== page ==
"They wear the uniform and carry the equipment of war; they are young. The contrast between the innocence and of their youth and the weapons of war underscores the poignancy of their sacrifice. There is about them the physical contact and sense of unity that bespeaks the bonds of love and sacrifice that is the natures of men at war.... Their strength and their vulnerability are both evident."
The flag flies from a 60-foot staff. The base contains the emblems of the five services. The sculpture and flag form an entrance plaza.

The completed memorial has achieved what Lin and Hart hoped that it would and more. Rubbings are taken of the names by loved ones. Every day family members and friends leave momentos, and tokens of remembrance at the memorial making them as much of a legacy of the Vietnam years as the memorial itself.

Establishing the Memorial

On July 1, 1980, Congress authorized a site in Constitution Gardens near the Lincoln Memorial for the Vietnam Veterans Memorial thereby providing the prominent, large parklike setting that the organizers had hoped to find. That fall it was announced that the memorial's design would be selected through a national competition open to any U.S. citizen 18 years of age or older. The 1,421 design entries submitted were judged anonymously by a jury of eight internationally recognized artists and designers. On May 1, 1981, the jury presented its unanimous selection for first prize. The winning design was the work of Maya Ying Lin of Athens, Ohio, who at the time was a 21-year-old student at Yale University. The following January it was determined that a flagstaff and figurative sculpture depicting fighting men in Vietnam would be added to the memorial site. Washington sculptor Frederick Hart was selected to design the sculpture of the servicemen.

On March 11, 1982, the memorial's design and plans received final approval, and ground was formally broken on March 26. Construction of the walls was completed in late October and the memorial was dedicated November 13, 1982. The life-size sculpture was installed in the fall of 1984. On November 11 of that year, the President accepted the completed memorial on behalf of the Nation. The $7,000,000 cost of establishing the memorial was raised entirely through contributions from corporations, foundations, unions, veterans, civic organizations, and more than 275,000 individual Americans.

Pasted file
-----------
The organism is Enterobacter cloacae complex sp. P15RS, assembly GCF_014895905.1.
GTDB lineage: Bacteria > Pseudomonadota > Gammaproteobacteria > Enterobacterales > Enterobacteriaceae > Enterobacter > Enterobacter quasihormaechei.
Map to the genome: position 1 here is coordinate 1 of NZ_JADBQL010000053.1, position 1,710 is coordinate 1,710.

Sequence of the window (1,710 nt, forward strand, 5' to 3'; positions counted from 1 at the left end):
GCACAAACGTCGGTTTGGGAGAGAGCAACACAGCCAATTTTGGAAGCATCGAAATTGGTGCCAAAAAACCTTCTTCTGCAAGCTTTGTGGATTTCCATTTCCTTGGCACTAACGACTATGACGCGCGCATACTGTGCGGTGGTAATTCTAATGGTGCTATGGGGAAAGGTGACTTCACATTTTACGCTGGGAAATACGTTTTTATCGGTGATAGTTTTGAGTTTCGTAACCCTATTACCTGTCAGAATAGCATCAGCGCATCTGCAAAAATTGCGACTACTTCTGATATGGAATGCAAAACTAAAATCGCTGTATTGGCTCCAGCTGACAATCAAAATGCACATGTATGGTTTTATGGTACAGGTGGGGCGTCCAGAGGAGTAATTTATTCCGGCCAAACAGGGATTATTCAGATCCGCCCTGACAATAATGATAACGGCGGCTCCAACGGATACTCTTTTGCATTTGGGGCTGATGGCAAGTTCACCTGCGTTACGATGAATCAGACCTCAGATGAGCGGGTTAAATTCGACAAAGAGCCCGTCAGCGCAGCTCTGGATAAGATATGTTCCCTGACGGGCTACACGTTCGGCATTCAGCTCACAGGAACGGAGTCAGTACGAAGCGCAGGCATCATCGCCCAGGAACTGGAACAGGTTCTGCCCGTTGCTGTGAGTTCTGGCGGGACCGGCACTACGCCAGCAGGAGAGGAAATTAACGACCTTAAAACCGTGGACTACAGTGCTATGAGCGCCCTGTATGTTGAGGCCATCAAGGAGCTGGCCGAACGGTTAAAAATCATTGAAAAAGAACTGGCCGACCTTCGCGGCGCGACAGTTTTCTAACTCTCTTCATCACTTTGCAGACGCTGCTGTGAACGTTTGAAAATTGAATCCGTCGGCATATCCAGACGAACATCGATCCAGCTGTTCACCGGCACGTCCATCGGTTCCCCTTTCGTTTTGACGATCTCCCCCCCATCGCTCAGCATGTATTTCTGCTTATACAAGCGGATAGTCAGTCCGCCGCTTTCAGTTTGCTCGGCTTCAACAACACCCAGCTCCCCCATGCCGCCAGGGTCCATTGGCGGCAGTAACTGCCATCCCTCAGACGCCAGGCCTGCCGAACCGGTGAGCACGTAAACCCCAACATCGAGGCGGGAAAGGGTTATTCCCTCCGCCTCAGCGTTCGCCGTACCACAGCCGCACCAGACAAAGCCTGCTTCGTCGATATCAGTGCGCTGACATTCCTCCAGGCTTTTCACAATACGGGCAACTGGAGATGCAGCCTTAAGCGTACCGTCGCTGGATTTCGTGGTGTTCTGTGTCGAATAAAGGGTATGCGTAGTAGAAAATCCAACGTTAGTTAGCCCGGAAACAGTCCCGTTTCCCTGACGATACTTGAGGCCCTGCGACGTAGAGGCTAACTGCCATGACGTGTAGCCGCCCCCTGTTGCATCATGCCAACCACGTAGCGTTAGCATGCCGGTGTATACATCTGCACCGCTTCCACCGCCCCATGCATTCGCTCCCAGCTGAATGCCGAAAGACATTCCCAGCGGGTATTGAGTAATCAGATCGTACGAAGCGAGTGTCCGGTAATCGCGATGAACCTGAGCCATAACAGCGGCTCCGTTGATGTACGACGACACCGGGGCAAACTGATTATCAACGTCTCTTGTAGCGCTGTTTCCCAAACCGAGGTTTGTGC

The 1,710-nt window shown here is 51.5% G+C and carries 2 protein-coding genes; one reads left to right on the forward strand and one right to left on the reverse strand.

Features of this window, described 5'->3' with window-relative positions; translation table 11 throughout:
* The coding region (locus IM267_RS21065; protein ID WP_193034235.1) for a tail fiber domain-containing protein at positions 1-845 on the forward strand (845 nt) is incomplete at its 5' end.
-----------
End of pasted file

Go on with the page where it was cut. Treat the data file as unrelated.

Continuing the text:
Some Facts About the Memorial

The walls are 246.75 feet long and the angle at the vertex is 125 degrees 12 minutes. There are 140 pilings with the average depth to bedrock being 35 feet. The height of the walls at the vertex is 10.1 feet. The granite comes from Bangalore, India; it was cut and fabricated at Barre, Vermont. The names were grit-blasted in Memphis, Tennessee, with the height of the individual letters being 0.53 inch and the depth, 0.038 inch.


The Vietnam Veterans Memorial is administered by the National Park Service, U.S. Department of the Interior. Address inquiries to the Superintendent, National Capital Parks - Central, 900 Ohio Drive, SW, Washington, DC 20242.

Text by The National Park Service, U.S. Department of the Interior
© Copyright Thaddeus O. Cooper 1996-2004